The 9 Biggest Pitfalls You’ll Face With Content Marketing Creative
Content marketing can fall flat, but how do you predict what will work? Columnist Kelsey Libert provides research-backed advice to avoid pitfalls.
This morning, I attempted to answer the question, “How many links are built from the average content marketing campaign?”
I was surprised when I discovered that campaign-level case studies were nearly impossible to find, even among the most senior content marketing agencies. What does this say?
Is it that since so few people have published campaign-level case studies, no one knows what the benchmark is and fears coming up short if they’re the first to quantify it? Is it that some businesses don’t want to attract the attention of Google by calling out the number of links they’ve earned, in case some links were built in the gray zone?
I’m sure there are multiple variables that impact this decision; but today, I’ve decided to go against the grain to give you a benchmark for home run content marketing success:
For Fractl, our content marketing case studies and our portfolio are the lifeblood of our business. They tell us where we’re winning and where there is room for improvement; they give us metrics to evaluate new and old team members by; and they provide us with data that proves our batting average to new clients.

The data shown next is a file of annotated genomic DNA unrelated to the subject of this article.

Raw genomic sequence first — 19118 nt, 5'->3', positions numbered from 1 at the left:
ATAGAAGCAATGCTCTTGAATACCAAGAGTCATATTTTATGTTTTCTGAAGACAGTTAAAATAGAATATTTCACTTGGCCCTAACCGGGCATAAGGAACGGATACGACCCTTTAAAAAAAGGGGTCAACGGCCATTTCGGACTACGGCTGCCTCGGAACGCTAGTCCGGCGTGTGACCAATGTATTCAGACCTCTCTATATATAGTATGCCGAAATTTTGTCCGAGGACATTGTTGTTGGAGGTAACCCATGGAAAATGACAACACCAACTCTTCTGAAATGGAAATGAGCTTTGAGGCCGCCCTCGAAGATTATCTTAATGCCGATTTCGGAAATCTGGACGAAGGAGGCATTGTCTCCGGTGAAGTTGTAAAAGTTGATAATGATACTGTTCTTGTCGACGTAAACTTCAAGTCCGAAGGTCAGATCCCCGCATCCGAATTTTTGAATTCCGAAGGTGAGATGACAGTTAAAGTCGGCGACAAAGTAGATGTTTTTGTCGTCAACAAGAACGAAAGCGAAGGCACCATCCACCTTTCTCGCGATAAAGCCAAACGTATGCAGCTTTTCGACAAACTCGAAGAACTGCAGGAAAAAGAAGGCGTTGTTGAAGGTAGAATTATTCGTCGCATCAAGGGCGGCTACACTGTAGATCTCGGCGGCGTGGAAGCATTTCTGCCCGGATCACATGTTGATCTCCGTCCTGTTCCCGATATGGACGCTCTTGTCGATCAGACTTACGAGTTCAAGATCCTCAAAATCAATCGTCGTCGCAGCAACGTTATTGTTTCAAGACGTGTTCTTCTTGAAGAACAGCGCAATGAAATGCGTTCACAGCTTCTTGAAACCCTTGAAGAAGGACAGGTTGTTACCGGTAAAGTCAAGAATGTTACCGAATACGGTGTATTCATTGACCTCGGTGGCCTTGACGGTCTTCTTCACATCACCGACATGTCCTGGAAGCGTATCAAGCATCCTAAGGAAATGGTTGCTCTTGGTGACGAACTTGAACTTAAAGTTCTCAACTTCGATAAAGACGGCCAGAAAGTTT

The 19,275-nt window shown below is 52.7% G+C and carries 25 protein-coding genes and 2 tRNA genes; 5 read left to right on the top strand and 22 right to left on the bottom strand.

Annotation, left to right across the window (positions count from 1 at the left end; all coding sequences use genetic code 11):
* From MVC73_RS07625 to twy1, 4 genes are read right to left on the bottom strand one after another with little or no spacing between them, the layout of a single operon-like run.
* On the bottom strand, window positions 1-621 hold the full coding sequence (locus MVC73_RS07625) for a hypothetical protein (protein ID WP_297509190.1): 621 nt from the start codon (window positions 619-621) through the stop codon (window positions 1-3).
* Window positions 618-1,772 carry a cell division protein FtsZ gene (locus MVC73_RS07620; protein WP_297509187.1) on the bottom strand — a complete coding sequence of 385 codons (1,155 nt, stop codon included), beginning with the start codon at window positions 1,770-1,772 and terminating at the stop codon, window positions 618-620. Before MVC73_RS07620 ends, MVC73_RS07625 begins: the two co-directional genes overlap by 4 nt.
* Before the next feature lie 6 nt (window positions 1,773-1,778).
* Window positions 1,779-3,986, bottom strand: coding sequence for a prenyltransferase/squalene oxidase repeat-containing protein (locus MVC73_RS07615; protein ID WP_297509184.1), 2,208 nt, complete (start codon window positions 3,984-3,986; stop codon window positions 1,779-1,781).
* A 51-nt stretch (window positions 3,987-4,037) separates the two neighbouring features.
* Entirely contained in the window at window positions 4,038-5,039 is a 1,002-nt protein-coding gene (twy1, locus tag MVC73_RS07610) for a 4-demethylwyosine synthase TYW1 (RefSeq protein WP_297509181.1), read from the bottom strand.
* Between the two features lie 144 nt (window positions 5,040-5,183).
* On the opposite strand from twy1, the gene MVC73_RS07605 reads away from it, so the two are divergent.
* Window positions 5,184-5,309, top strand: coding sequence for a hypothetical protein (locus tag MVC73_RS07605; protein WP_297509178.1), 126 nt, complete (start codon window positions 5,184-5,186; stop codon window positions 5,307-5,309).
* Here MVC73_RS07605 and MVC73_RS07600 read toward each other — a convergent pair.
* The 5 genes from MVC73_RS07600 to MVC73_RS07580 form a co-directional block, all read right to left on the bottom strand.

Today, I hope to use these case studies to illuminate the creative pitfalls you’ll inevitably face when using an inexperienced content marketing team; and, I’ll provide tips that will take your campaigns from run-of-the-mill content to home-run performance.
1. Lacking Research-Driven Campaign Ideas
If you want to increase your odds of going viral, then you have to give top-tier publishers what they want: exclusive research. In a study of over 500 publishers, we found that 39% of writers want exclusive research and 27% want breaking news.
2. Missing Quantitative Data
While qualitative data is a great for your summary analysis, you need quantitative data to make intriguing data visualizations -– the content format publishers want most.
3. Failing To Use An Authoritative Sample Size
Conducting your own research is an amazing way to get noticed by big publishers, but you can shoot yourself in the foot with a sample size that is too small.
Several high-authority publishers have told us they require a sample size of over 1,000 respondents; the lowest we’ve seen as an acceptable sample is 300 people.
4. Falling Short With Your Competitive Research
When a new campaign idea sounds too good to be true, you’re probably not the only one who thought about it. Do your research to make sure a similar content piece hasn’t already been widely syndicated.
This step can also provide insight on what your competitors tried and failed with, so you don’t make the same mistakes. If your idea was solid but its execution was poor, there is still a high potential for you to reproduce the content in a more engaging fashion.
5. Designing Only An Interactive Asset